“Interviewing ordinary people—those who live in your neighborhood, older members of your family—is terribly exciting and rewarding. With a tape recorder and microphone, young interviewers are able to capture the unofficial, unrecorded history of our daily lives. This Teen Reporter Handbook is a wonderful guide to doing that work.” —Studs Terkel
Back in 1996, I had been working as a public radio reporter for several years, when I met a teenager named Josh Cutler. Josh has Tourette’s Syndrome, a rare brain disorder. Because of Tourette’s, Josh has occasional physical tics and he sometimes says – or yells – things that he can’t control. Josh was just starting his sophomore year in high school when he agreed to work with me on a story about his disease. I gave Josh a tape recorder so he could keep a record of his daily life. This took a lot of guts for Josh. But there was one thing he couldn’t bring himself to do: record at school. Josh and I agreed that an important chapter of his story would involve talking to kids at school about Tourette’s Syndrome. But Josh just couldn’t do it. He was afraid the microphone would make him look stupid, and no one would want to be interviewed. On one occasion, Josh brought the equipment to school, intent on recording, but he kept the microphone hidden inside his backpack the whole time, with the tape rolling. (See the Technical Tips section to learn why this is not the best method.)
Then one day, after months of excuses, Josh got brave. During lunch he pulled out the microphone. What happened next was a total surprise. Josh tells it best: “Everyone jumped at the chance. I had to ward people off. Everyone started asking me questions about Tourette’s. It was weird because, before that, I had never really talked about it to anyone—except my mom and dad.” Recently, Josh told me that was one of the most important days of his life. The tape recorder allowed Josh to explore his disease—and himself—in a way he had never done before. Now Josh says he wants to keep doing radio diaries until he’s eighty years old. Since Josh’s story aired, I’ve worked with many other teenagers—and non-teenagers—to help them document their own lives for National Public Radio. Many of these stories, like Josh’s, could never be told by a professional journalist in the same way that Josh tells it himself. Still, I always urge teenage diarists to think of themselves as reporters.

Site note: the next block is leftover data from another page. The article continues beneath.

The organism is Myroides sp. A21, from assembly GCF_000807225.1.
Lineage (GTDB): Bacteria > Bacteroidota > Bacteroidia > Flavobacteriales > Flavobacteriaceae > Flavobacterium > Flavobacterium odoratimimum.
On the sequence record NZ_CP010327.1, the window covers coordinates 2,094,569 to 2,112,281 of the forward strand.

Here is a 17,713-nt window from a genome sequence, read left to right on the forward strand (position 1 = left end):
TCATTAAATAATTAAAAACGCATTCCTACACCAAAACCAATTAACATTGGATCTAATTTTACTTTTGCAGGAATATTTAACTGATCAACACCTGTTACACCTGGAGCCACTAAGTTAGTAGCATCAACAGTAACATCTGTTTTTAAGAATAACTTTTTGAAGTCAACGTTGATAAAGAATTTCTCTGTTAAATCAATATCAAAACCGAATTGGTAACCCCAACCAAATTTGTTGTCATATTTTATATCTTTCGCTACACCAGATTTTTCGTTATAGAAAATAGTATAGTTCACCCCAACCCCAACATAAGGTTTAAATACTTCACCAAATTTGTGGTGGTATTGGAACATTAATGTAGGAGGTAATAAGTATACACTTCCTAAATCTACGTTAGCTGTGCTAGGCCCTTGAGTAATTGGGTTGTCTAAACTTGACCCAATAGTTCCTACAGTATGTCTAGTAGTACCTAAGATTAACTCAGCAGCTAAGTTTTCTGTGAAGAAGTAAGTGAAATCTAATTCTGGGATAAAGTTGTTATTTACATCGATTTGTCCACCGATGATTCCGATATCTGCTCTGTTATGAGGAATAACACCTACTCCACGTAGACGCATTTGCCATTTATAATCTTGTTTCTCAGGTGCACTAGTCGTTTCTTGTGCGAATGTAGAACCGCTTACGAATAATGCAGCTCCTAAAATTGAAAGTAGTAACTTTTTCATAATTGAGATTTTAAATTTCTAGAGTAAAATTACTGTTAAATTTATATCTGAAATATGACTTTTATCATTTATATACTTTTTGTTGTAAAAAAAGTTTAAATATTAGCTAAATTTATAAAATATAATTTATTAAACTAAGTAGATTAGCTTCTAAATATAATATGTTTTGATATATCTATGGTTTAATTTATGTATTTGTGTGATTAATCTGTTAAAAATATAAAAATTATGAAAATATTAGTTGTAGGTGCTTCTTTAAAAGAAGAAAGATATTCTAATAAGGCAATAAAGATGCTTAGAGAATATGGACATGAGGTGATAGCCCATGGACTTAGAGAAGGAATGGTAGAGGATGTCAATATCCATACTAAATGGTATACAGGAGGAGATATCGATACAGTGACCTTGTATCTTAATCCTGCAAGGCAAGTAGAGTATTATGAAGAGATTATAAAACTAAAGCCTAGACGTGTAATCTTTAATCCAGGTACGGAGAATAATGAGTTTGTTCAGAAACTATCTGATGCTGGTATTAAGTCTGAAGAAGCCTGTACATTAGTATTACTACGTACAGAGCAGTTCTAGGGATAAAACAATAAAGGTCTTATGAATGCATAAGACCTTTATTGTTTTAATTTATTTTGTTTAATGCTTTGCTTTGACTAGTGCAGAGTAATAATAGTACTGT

Being a reporter is like having a passport. It’s a license to ask questions, be curious and explore new worlds and radio is the perfect way to do all of this.
1. The equipment is relatively inexpensive and easy to use.
2. A microphone is less intrusive than a video camera. People can be more natural, more themselves.
3. Radio is intimate. When you hear someone’s voice on the radio, it feels as if they’re talking directly to you. It’s like getting a phone call from a friend.
4. The limitation of radio is actually its greatest strength: there are no pictures. Radio forces you to be creative and pay attention to words, sound and language. Radio requires you to be not just a journalist, but a poet and a good storyteller.
5. Remember that many people listen to the radio in their cars. That’s why radio should never be boring, or people will fall asleep. Good radio saves lives.
This Teen Reporter Handbook represents the collective knowledge of a long history of radio reporters, producers and storytellers. Special thanks to Jay Allison (and his “Tips for Citizen Storytellers”), David Isay and Ira Glass for all they have taught me.
Check out the web resources section for more guides, how-to’s, and radio inspiration. The Teenage Diaries series was founded on the principle that everybody has a story to tell. We hope this Teen Reporter Handbook will help you make your own radio diary.
—Joe Richman, Producer of Teenage Diaries on National Public Radio
“Everything in the world has been said before…but not everybody has said it.”